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Capitol Hill eyes limiting abortions in D.C.
Norton knocks ‘pain-capable’ ban
A House subcommittee heard diverging opinions on a bill that would ban abortions in the nation’s capital once a fetus is 20 weeks past fertilization, a Republican-backed effort that city officials decried as a “cheap and cynical” way to promote an agenda on the backs of women in the District without any input from the city’s sole voice in Congress.
Rep. Trent Franks, Arizona Republican, has obtained 193 co-sponsors for the bill, the District of Columbia Pain-Capable Unborn Child Protection Act, since he introduced it in January.
Mr. Franks, chairman of a House Judiciary subcommittee on the Constitution, opened a hearing on Thursday by saying the practice of aborting fetuses that can feel pain “is, in my opinion, the greatest human rights atrocity in the United States today.”
But Delegate Eleanor Holmes Norton, the District’s nonvoting member of Congress, and D.C. Mayor Vincent C. Gray said decisions about abortion in the District should be left to lawmakers elected by city voters under home-rule provisions the city has enjoyed for about 40 years.
D.C. officials bristle at any intrusion from Capitol Hill on the city’s ability to govern itself and think Mr. Franks is singling out the District simply because he can, relying on Congress‘ constitutional right to oversight of the quasi-federal city.
“Candidly, it is difficult to approach today’s hearing with anything short of disgust and anger,” Mrs. Norton said at a press conference before the hearing.
Under Mr. Franks‘ bill, the prohibition would not apply in cases where an abortion is necessary to protect the life of the pregnant woman or prevent an “irreversible physical impairment” to her. However, it would still apply in cases of rape, incest or if the fetus has a medical condition.
Mr. Franks has pitched the bill as part of a state-by-state effort to ban late-term abortions, arguing the nation’s capital could become a safe haven for such procedures if nothing is done.
Mrs. Norton objected to the merits of the bill and the potential message it sends to women across the country. Fellow opponents of the legislation contested the research presented by Mr. Franks‘ witnesses — including an obstetrician who used to perform abortions — who concluded fetuses can feel pain after 20 weeks.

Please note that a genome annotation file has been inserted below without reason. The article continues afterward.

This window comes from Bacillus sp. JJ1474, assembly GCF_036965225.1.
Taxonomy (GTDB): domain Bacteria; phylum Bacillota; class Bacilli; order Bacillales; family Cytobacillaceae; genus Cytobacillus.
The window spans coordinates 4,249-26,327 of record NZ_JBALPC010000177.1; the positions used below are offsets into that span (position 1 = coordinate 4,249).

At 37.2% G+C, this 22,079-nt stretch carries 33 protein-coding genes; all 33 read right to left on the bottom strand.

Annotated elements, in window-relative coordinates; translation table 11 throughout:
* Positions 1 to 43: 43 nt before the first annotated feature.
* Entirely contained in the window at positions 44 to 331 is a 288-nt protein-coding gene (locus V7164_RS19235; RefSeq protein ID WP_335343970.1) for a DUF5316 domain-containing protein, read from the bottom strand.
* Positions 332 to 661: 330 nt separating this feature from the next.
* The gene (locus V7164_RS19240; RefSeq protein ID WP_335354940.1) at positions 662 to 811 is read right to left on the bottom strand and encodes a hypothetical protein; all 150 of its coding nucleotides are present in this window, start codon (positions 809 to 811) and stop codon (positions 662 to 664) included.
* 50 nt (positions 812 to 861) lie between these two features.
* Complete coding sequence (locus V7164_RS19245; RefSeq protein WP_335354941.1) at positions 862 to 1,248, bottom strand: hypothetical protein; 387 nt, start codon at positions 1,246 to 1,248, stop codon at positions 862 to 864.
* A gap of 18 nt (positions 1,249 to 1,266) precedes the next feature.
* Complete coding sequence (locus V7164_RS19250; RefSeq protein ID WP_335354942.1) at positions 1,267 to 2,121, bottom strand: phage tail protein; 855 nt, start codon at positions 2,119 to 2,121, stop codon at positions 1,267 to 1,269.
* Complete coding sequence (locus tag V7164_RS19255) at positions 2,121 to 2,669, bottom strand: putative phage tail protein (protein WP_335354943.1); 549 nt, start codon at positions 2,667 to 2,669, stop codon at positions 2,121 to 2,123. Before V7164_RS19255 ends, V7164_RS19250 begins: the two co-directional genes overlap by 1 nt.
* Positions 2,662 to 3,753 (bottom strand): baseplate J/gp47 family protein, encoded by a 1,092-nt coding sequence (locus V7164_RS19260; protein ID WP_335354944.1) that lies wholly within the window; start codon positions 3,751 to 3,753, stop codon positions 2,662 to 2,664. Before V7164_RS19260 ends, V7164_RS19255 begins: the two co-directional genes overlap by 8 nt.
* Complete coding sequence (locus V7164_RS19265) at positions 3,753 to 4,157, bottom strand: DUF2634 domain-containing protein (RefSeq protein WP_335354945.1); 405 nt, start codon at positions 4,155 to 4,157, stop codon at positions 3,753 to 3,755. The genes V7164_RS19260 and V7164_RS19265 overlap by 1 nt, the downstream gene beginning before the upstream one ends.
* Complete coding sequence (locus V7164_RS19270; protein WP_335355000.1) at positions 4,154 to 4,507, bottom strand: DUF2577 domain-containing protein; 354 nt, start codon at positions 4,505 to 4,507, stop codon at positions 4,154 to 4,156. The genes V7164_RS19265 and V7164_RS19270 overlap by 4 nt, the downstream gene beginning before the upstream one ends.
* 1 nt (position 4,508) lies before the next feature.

“It feels like a war on women in the District of Columbia,” Mrs. Norton said.
On Thursday, her office released the written testimony she would have delivered, if given the chance.
“What are they afraid of?” Ms. Pelosi said on C-SPAN. “The facts? The impact on the District of Columbia? I think it’s wrong.”
Mr. Franks said Democrats could have picked any witness they wanted, but opted for Christy Zink, a D.C. resident who had an abortion at 21 weeks post-fertilization after doctors found “severe brain abnormalities” in the fetus.
Mrs. Zink, who has a 5-year-old daughter and 11-month-old son, said she and her husband had to make “the most difficult decision of our lives” after consulting with doctors. Her unborn child, she said, would have had “no chance of life and near-constant pain.”
Rep. Jerrold Nadler, New York Democrat and ranking subcommittee member, said he found Mrs. Zink to address fundamental policy issues, but had hoped House Republicans would extend Mrs. Norton the courtesy of allowing her to testify as an elected representative of the District.
“It’s a sham proceeding,” Mr. Nadler said. “It’s obnoxious conduct.”
Sen. Mike Lee, Utah Republican, has introduced a companion bill in the Senate.
Mr. Franks punctuated the hearing with fervent comments on the sanctity of unborn children’s lives, arguing that his colleagues should not “blind ourselves from a truth we don’t want to face.”
D.C. Vote, an organization that advocates for home rule in the District, has been active in fighting Mr. Franks‘ bill. It organized a protest in March outside Mr. Franks‘ offices on Capitol Hill and in Glendale, Ariz., that played off the congressman’s surname with the tagline, “Don’t be a wiener.”
On Wednesday, it will host a mock “D.C. Constituent Service Day” at Mr. Frank’s House office, in which city residents can bring their problems and concerns to the congressman, because, the group says, he “has appointed himself a local overseer.”
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About the Author
Tom Howell Jr. covers politics for The Washington Times. He can be reached at email@example.com.
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